Measuring the impact of interventions that positively affect the livelihoods of people is the core of Laterite’s business. Methodologically, the golden standard for this in the bio-medical sciences is randomized controlled trials (RCTs). However, implementing them in the context of social interventions poses additional challenges than in the controlled environment of the bio-medical setting. In this blog, we explore some of the challenges we faced in implementing an RCT in an agroforestry intervention in Rwanda and what we did to resolve them.
Founded in 2006, One Acre Fund (1AF) is a non-profit social enterprise present in the rural areas of nine African countries, dedicated to making smallholder farmers more productive and resilient. In Rwanda, the 1AF agroforestry program provides 1.4 million farmers with tree seedlings. In 2023, around 90% of the program will be designed as a decentralized nursery model, where one single nursery will be set up in a central location in a cell (smallest administrative unit in Rwanda). A nursery manager from the community will nurture the seeds until the seedling stage and will be paid for each healthy tree seedling produced. Around three months after planting, farmers of each cell will come to the nursery to pick up the seedlings for free.
We intend to measure the impact of the program in several outcomes, mainly tree planting, tree survival and the difference between the trees that survived in a treatment and a control group. This aims to quantify the number of additional trees that have been planted and survived due to the program implementation. This will be used to estimate tree value and the financial impact of the intervention.
The map below shows excluded districts in dark gray, and buffer cells surrounding them and national borders in light gray.
Here we highlight several challenges we faced in the study and how we went about solving them:
- Most of the country already receives treatment – From the beginning, this case differs from a traditional RCT since most cells are already being offered the agroforestry program. Instead of selecting control areas, we needed to choose cells where the program will be temporarily stopped. Farmers in control cells would be compensated by receiving fruit trees.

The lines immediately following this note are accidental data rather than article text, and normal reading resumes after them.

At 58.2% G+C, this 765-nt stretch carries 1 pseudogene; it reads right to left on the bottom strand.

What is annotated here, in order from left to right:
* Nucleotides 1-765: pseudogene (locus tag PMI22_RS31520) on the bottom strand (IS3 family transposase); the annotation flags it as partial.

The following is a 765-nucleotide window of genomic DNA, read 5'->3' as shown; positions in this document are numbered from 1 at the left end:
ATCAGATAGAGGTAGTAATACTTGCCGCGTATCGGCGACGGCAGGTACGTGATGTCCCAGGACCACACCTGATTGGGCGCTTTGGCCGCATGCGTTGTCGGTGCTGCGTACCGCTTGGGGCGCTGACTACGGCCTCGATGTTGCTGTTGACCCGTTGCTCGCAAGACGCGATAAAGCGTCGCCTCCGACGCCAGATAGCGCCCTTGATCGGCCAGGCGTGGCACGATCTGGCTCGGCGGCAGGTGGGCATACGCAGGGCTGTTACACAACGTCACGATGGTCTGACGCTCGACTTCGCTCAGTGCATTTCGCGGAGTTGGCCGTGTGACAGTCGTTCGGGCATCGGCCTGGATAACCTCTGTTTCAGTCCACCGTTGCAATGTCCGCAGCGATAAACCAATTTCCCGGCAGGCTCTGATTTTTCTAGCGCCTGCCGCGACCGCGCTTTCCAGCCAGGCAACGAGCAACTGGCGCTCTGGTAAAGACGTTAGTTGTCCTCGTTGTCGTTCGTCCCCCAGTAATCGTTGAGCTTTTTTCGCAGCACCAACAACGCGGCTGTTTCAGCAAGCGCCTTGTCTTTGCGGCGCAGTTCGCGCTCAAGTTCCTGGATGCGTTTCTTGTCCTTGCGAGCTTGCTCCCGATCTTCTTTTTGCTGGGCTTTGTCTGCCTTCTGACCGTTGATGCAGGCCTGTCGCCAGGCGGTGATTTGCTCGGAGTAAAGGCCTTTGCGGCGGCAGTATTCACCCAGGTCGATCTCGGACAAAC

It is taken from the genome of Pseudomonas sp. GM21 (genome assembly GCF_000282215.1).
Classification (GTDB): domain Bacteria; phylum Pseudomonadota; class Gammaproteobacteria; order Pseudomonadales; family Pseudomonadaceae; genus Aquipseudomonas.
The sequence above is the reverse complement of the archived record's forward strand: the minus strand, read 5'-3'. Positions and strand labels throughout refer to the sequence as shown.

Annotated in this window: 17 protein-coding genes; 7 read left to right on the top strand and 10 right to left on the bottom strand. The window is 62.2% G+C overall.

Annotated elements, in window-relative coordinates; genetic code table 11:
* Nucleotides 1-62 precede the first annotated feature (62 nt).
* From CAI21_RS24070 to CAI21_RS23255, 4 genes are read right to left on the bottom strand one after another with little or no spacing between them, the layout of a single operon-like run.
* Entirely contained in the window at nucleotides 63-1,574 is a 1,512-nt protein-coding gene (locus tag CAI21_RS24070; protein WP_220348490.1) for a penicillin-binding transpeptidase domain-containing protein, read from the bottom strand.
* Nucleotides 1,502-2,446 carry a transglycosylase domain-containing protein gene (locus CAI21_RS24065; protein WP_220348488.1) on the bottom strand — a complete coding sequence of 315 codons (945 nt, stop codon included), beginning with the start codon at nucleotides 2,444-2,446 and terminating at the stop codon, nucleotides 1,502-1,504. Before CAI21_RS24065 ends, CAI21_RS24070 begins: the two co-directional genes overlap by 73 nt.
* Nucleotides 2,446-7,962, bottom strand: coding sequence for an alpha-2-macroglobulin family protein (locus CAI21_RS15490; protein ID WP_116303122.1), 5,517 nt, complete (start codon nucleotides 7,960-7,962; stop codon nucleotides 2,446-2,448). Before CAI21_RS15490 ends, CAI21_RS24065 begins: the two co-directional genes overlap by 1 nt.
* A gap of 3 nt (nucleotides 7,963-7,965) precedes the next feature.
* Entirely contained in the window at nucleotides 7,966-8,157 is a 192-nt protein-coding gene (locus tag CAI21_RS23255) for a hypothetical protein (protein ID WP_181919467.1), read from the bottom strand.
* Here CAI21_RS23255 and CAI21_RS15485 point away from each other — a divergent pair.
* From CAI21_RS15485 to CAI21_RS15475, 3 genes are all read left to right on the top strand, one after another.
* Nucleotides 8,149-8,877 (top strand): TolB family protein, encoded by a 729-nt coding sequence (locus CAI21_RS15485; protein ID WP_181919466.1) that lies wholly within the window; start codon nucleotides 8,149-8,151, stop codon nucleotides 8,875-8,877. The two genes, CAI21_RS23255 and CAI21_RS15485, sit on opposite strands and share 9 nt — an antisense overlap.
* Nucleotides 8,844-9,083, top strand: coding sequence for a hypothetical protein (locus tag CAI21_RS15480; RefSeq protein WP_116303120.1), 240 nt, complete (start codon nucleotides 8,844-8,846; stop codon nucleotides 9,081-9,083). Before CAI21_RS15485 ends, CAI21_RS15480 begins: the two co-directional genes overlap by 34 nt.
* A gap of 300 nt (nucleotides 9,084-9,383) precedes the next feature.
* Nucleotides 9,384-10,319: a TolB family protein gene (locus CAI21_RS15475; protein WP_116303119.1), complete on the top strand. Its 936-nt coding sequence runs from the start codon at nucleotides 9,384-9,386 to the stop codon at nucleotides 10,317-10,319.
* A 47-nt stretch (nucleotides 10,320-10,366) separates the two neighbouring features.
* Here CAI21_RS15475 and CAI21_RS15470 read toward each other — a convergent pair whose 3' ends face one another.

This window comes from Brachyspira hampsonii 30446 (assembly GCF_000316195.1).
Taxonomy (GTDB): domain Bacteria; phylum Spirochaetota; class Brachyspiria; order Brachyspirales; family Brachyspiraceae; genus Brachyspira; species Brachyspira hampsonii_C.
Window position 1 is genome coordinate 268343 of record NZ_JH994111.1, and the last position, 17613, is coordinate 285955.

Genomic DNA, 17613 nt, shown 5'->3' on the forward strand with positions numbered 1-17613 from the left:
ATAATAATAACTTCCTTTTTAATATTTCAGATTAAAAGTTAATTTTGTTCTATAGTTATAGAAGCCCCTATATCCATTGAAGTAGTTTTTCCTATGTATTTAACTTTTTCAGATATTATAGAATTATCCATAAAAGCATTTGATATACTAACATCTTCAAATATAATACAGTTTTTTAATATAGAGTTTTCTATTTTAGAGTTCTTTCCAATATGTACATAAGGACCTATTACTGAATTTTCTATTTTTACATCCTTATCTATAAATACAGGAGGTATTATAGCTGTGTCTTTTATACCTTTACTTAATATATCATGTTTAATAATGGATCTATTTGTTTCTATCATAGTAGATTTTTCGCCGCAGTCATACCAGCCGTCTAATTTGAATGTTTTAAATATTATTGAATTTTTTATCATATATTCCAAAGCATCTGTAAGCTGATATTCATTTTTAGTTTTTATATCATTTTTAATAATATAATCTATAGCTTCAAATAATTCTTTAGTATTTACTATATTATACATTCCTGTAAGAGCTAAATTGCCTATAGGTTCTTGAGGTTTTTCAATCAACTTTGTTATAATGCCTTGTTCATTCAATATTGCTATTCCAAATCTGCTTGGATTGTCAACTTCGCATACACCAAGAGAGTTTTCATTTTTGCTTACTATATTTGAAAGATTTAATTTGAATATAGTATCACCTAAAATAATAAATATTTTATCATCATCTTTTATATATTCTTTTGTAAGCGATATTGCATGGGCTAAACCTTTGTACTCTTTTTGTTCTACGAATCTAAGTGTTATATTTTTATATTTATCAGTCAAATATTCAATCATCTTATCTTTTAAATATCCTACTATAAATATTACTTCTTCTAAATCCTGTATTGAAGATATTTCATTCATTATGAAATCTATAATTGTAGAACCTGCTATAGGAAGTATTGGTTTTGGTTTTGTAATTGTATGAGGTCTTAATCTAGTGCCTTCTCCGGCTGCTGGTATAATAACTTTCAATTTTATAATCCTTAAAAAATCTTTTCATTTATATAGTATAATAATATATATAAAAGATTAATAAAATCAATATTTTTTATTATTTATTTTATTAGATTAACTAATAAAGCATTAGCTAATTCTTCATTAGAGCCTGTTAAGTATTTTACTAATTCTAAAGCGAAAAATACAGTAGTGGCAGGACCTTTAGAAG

- Presence of other organizations delivering similar interventions – In three districts of Rwanda (Gicumbi, Rutsiro and Rulindo), other organizations comparable to 1AF had also established a presence. Measuring outcomes in these areas were likely to be impacted by this and would provide a biased estimate of the impact of the intervention. We excluded these three districts from the sampling frame, in addition to creating a buffer area in the cells surrounding these provinces to ensure we exclude areas affected by spillovers.
- Cells next to international borders present additional challenges – These include issues surrounding security and logistics, as well as potentially being different in terms of challenges and market limitations that farmers face. We decided it was best to exclude them from the sampling frame. Approximately 8% of the cells were excluded.
- Different species of trees are provided depending on area – Although grevillea trees are by far the most distributed species of tree by 1AF, they also distribute other species, and this varies within Rwanda. To include a set representative of this variation, we created stratification areas that reflected this variation and sampled accordingly.
We implemented this RCT in the context of a well-established program where other stakeholders operate and where there are nuances in the selection of areas. These prove a challenge for impact measurement, but are often the conditions we face in the evaluation of programs aiming to improve the livelihoods of people in the countries where we work. At Laterite, we collaborate with our clients to provide technically sound approaches to doing so.
This blog post was written by Jose Rubio-Valverde, Associate Economist and Judith Bayer, Senior Research Associate at Laterite.